Claudio Castiglioni, President of MV Agusta, passed away this morning in Varese, Italy at the age of 64. In a statement from MV Agusta, the company says that Castiglioni succumed from an unnamed illness while attending a clinic in Varese. Over the course of his career, Castiglioni touched such esteemed brands as Ducati, Cagiva, Husqvarna, and of course MV Agusta. His most recent accomplishment was bringing MV back into Italian ownership, in an act of business acumen that saw Harley-Davidson actually pay Castiglioni €20 million to take back the recent refurbished company.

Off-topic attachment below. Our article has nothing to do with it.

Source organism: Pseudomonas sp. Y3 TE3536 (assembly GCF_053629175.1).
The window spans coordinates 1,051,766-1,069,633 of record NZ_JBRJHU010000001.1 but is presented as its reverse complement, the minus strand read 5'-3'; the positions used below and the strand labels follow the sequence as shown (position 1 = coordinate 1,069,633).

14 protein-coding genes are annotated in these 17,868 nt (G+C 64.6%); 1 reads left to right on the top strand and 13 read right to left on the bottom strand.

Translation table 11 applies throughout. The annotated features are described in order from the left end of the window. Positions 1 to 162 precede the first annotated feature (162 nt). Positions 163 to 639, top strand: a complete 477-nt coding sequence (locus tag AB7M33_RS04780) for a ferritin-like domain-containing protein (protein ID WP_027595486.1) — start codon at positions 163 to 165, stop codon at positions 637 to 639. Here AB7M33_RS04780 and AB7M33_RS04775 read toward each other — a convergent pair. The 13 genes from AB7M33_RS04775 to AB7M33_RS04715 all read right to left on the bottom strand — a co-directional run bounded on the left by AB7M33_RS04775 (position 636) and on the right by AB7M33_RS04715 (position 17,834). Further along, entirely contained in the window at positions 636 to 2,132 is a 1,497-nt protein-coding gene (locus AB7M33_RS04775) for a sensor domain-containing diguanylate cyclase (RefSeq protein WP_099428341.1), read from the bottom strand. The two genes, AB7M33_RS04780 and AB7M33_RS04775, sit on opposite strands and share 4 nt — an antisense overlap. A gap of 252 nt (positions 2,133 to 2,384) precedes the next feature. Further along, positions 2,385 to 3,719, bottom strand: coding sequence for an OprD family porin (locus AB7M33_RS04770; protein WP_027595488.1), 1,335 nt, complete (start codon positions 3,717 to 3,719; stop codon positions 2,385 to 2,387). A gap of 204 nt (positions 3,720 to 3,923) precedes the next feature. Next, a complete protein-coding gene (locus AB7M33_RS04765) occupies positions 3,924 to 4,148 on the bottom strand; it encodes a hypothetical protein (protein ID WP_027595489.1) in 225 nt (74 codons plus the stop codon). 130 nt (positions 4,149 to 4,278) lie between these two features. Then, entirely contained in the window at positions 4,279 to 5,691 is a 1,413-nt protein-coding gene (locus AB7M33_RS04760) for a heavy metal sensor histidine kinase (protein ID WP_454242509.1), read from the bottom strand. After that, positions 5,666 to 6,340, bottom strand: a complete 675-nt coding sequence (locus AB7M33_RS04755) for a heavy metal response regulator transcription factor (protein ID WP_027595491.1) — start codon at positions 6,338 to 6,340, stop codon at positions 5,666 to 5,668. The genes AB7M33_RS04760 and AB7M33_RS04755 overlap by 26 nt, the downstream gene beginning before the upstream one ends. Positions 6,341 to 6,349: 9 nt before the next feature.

Tomizawa Death Being Investigated

09/06/2010 @ 10:40 pm, by Jensen Beeler21 COMMENTS

Tomizawa Death Being Investigated Shoya Tomizawa medical crew 560x344

Paolo Giovagnoli, the prosecutor of Rimini, has opened a dossier of inquiry into the death of Shoya Tomizawa, the 19 year-old Moto2 rider who lost his life Sunday in a horrific crash during the San Marino GP. The inquest into Tomizawa’s death is investigating unknown persons, who may have contributed to Tomizawa’s injuries when he was hastily taken off the track via stretcher, which was subsequently dropped in the process. Tomizawa’s body will undergo a full autopsy, which could lead to manslaughter charges being drawn up against the track workers, and possibly track authorities as well.